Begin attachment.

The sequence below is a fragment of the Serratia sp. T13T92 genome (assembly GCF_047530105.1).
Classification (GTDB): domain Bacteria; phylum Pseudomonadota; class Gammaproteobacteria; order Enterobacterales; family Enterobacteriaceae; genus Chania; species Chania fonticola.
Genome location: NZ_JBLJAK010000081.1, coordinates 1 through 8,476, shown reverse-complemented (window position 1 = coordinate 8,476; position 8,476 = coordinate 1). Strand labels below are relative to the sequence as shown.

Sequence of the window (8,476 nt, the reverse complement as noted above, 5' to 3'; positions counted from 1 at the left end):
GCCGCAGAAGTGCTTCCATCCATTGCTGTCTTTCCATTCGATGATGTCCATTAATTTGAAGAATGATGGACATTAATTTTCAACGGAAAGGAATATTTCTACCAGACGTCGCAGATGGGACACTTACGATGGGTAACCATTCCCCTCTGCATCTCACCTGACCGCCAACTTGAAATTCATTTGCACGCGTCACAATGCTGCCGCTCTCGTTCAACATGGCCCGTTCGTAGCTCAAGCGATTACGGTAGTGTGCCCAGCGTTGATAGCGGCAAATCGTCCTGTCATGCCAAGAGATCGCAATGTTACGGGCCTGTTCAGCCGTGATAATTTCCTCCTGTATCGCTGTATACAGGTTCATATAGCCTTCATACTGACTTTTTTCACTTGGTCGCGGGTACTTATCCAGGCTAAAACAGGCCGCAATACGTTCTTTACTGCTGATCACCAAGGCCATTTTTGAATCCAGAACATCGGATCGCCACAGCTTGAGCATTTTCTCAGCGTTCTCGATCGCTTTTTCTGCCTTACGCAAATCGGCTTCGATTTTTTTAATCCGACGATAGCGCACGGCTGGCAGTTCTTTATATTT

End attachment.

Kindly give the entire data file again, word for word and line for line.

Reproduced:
The sequence below is a fragment of the Serratia sp. T13T92 genome (assembly GCF_047530105.1).
Classification (GTDB): domain Bacteria; phylum Pseudomonadota; class Gammaproteobacteria; order Enterobacterales; family Enterobacteriaceae; genus Chania; species Chania fonticola.
Genome location: NZ_JBLJAK010000081.1, coordinates 1 through 8,476, shown reverse-complemented (window position 1 = coordinate 8,476; position 8,476 = coordinate 1). Strand labels below are relative to the sequence as shown.

Sequence of the window (8,476 nt, the reverse complement as noted above, 5' to 3'; positions counted from 1 at the left end):
GCCGCAGAAGTGCTTCCATCCATTGCTGTCTTTCCATTCGATGATGTCCATTAATTTGAAGAATGATGGACATTAATTTTCAACGGAAAGGAATATTTCTACCAGACGTCGCAGATGGGACACTTACGATGGGTAACCATTCCCCTCTGCATCTCACCTGACCGCCAACTTGAAATTCATTTGCACGCGTCACAATGCTGCCGCTCTCGTTCAACATGGCCCGTTCGTAGCTCAAGCGATTACGGTAGTGTGCCCAGCGTTGATAGCGGCAAATCGTCCTGTCATGCCAAGAGATCGCAATGTTACGGGCCTGTTCAGCCGTGATAATTTCCTCCTGTATCGCTGTATACAGGTTCATATAGCCTTCATACTGACTTTTTTCACTTGGTCGCGGGTACTTATCCAGGCTAAAACAGGCCGCAATACGTTCTTTACTGCTGATCACCAAGGCCATTTTTGAATCCAGAACATCGGATCGCCACAGCTTGAGCATTTTCTCAGCGTTCTCGATCGCTTTTTCTGCCTTACGCAAATCGGCTTCGATTTTTTTAATCCGACGATAGCGCACGGCTGGCAGTTCTTTATATTT